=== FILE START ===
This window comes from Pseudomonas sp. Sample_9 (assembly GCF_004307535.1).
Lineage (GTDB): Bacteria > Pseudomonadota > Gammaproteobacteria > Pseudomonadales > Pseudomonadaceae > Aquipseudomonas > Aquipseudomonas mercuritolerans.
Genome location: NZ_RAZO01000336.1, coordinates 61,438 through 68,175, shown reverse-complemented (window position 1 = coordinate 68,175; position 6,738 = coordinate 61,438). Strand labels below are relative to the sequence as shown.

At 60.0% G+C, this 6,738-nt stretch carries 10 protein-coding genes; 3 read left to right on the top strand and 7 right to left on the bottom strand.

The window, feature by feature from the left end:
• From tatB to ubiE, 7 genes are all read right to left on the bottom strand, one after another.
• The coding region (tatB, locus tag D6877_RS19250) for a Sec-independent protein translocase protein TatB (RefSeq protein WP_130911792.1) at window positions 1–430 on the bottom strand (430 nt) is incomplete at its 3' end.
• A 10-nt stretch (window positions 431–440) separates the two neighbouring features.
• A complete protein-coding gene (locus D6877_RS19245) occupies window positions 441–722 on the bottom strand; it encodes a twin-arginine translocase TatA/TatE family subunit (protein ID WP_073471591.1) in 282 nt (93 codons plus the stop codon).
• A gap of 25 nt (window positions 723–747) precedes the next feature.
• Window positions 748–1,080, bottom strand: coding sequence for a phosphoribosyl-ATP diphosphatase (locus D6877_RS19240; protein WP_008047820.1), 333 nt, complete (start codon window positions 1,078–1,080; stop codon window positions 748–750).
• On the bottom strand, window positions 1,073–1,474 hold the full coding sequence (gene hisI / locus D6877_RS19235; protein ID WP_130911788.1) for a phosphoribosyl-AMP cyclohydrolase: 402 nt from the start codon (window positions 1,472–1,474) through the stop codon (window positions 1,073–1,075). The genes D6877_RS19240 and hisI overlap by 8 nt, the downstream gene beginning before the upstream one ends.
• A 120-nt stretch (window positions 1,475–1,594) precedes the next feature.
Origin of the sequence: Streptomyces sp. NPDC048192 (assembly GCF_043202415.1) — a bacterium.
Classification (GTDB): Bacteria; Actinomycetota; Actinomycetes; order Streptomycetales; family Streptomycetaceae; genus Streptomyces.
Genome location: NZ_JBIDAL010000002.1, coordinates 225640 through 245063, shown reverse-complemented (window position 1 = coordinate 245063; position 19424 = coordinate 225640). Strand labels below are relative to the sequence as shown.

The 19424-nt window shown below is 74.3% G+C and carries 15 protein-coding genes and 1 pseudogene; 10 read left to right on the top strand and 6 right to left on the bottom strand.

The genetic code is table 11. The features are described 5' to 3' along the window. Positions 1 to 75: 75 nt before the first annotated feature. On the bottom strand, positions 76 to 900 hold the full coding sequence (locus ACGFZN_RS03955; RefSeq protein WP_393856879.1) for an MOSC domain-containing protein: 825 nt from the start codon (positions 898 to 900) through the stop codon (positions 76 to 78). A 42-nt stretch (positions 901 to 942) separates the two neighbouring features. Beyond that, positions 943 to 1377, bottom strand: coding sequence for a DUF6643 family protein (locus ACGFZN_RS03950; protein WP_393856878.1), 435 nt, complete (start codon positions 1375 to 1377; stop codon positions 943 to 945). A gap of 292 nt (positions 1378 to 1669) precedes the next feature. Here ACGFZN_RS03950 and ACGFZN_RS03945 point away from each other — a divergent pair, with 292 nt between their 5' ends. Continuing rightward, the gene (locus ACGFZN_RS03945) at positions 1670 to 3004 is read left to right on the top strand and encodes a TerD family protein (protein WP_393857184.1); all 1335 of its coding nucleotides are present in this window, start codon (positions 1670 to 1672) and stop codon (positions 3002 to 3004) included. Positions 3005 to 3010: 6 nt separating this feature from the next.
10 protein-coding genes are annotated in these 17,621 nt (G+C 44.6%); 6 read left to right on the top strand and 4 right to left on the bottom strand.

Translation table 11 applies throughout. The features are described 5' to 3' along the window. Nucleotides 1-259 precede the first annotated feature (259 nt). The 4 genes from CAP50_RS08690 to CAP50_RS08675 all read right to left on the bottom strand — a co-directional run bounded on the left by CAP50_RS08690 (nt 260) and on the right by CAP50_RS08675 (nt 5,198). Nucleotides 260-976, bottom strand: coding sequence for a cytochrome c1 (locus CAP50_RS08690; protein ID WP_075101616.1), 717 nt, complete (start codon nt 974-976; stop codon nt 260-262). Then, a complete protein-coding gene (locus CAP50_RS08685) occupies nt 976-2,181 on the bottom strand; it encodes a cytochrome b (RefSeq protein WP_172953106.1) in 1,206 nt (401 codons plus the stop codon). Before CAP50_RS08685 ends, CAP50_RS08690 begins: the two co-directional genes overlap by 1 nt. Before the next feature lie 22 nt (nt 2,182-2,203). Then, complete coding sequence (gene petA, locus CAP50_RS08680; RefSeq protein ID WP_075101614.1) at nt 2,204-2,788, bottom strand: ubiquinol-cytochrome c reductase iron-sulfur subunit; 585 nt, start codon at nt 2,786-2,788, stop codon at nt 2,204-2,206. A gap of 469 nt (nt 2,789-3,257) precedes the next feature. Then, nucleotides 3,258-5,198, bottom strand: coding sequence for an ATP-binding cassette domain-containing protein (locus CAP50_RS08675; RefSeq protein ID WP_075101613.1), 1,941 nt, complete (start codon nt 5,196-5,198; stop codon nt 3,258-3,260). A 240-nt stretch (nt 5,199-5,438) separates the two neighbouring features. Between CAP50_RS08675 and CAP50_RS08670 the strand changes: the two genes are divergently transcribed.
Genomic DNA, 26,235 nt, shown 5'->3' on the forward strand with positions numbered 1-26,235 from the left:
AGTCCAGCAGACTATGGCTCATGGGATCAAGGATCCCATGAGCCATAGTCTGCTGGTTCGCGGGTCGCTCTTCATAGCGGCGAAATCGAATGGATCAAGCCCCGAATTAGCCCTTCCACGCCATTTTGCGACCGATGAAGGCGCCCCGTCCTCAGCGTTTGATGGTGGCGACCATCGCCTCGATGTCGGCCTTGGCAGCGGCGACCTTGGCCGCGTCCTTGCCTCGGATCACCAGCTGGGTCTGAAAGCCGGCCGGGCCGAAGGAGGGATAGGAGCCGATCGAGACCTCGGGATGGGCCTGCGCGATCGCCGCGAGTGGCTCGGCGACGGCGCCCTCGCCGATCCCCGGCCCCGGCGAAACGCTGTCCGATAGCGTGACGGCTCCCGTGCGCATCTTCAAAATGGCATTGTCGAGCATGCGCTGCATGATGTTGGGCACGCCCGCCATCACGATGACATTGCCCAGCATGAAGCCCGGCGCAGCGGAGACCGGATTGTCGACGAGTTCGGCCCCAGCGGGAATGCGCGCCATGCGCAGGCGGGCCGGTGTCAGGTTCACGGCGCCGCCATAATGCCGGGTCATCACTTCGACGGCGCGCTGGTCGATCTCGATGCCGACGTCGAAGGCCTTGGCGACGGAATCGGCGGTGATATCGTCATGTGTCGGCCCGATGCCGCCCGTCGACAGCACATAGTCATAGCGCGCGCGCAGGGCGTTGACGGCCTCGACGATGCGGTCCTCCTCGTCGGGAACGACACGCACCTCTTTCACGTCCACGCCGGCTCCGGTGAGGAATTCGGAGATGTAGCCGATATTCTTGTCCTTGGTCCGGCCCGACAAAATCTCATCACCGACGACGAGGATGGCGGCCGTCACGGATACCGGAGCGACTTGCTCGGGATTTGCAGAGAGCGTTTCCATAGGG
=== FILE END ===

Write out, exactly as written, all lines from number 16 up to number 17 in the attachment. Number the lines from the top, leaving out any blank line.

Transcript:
Genome location: NZ_JBIDAL010000002.1, coordinates 225640 through 245063, shown reverse-complemented (window position 1 = coordinate 245063; position 19424 = coordinate 225640). Strand labels below are relative to the sequence as shown.

The 19424-nt window shown below is 74.3% G+C and carries 15 protein-coding genes and 1 pseudogene; 10 read left to right on the top strand and 6 right to left on the bottom strand.